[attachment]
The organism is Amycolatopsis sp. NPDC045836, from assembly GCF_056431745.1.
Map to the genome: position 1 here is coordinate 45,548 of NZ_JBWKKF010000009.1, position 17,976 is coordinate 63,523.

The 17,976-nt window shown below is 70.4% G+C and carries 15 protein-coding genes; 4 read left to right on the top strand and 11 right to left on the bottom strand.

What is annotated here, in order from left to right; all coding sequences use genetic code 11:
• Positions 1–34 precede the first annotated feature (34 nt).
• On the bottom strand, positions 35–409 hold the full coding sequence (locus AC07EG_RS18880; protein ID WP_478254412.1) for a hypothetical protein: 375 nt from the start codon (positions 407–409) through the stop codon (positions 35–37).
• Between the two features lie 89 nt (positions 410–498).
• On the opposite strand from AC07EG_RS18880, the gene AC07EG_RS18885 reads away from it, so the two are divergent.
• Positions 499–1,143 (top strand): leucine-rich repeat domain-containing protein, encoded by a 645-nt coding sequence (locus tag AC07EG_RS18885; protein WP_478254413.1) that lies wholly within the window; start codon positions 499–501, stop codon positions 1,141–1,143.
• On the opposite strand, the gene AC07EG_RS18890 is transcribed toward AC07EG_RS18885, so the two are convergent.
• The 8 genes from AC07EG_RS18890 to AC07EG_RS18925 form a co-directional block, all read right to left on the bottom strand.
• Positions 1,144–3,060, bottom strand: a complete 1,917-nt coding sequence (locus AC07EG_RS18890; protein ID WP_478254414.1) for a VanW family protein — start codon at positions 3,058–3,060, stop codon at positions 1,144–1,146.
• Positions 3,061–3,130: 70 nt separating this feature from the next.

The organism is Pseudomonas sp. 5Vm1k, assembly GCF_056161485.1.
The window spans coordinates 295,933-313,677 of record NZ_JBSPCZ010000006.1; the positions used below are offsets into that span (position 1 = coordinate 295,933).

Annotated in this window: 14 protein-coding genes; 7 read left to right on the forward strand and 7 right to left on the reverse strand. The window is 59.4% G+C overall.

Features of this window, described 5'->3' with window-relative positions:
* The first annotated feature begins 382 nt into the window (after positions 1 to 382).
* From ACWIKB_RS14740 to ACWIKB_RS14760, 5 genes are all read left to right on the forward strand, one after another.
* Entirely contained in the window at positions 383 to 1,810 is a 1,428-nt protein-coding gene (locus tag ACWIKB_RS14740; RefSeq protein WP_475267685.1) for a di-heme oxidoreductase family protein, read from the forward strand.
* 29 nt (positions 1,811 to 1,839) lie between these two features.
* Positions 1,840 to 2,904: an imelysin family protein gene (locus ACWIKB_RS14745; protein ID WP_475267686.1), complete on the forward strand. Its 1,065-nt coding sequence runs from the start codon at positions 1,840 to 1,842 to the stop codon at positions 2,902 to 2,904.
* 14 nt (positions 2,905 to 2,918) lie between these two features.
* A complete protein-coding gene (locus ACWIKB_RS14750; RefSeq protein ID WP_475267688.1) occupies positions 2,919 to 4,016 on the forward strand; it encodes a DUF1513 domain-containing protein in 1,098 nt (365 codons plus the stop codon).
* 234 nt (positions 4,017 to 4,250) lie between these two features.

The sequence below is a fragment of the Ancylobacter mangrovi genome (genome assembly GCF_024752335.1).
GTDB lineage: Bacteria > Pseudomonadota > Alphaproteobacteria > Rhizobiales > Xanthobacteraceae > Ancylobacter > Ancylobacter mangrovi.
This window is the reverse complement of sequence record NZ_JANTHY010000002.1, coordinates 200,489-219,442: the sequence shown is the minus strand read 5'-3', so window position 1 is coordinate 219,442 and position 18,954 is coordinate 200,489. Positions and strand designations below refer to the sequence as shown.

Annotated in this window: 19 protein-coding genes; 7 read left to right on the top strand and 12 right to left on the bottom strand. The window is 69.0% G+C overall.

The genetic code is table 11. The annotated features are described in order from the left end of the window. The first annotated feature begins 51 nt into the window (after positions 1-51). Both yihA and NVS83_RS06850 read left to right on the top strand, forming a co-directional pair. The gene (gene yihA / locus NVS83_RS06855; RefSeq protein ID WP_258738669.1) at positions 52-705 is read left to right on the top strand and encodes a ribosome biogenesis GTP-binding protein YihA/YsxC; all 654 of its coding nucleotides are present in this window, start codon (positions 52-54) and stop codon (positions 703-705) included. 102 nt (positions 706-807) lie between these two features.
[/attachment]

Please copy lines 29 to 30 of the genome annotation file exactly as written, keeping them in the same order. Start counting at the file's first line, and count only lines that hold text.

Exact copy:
Annotated in this window: 19 protein-coding genes; 7 read left to right on the top strand and 12 right to left on the bottom strand. The window is 69.0% G+C overall.

The genetic code is table 11. The annotated features are described in order from the left end of the window. The first annotated feature begins 51 nt into the window (after positions 1-51). Both yihA and NVS83_RS06850 read left to right on the top strand, forming a co-directional pair. The gene (gene yihA / locus NVS83_RS06855; RefSeq protein ID WP_258738669.1) at positions 52-705 is read left to right on the top strand and encodes a ribosome biogenesis GTP-binding protein YihA/YsxC; all 654 of its coding nucleotides are present in this window, start codon (positions 52-54) and stop codon (positions 703-705) included. 102 nt (positions 706-807) lie between these two features.